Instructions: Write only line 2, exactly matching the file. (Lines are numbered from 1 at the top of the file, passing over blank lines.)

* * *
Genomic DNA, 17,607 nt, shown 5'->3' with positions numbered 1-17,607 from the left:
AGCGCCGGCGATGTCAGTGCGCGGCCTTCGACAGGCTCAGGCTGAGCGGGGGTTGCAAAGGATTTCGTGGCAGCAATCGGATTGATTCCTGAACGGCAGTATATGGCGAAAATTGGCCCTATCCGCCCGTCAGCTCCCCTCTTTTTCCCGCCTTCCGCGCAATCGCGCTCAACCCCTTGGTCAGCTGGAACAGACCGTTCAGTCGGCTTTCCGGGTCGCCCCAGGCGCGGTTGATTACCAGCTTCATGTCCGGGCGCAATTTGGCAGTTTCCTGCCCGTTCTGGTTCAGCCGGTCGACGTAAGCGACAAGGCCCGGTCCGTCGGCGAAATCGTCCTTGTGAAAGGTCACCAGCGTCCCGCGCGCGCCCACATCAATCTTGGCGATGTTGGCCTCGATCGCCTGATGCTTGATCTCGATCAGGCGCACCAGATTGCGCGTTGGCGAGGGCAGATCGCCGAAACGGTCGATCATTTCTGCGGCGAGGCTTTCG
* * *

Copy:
AGCGCCGGCGATGTCAGTGCGCGGCCTTCGACAGGCTCAGGCTGAGCGGGGGTTGCAAAGGATTTCGTGGCAGCAATCGGATTGATTCCTGAACGGCAGTATATGGCGAAAATTGGCCCTATCCGCCCGTCAGCTCCCCTCTTTTTCCCGCCTTCCGCGCAATCGCGCTCAACCCCTTGGTCAGCTGGAACAGACCGTTCAGTCGGCTTTCCGGGTCGCCCCAGGCGCGGTTGATTACCAGCTTCATGTCCGGGCGCAATTTGGCAGTTTCCTGCCCGTTCTGGTTCAGCCGGTCGACGTAAGCGACAAGGCCCGGTCCGTCGGCGAAATCGTCCTTGTGAAAGGTCACCAGCGTCCCGCGCGCGCCCACATCAATCTTGGCGATGTTGGCCTCGATCGCCTGATGCTTGATCTCGATCAGGCGCACCAGATTGCGCGTTGGCGAGGGCAGATCGCCGAAACGGTCGATCATTTCTGCGGCGAGGCTTTCG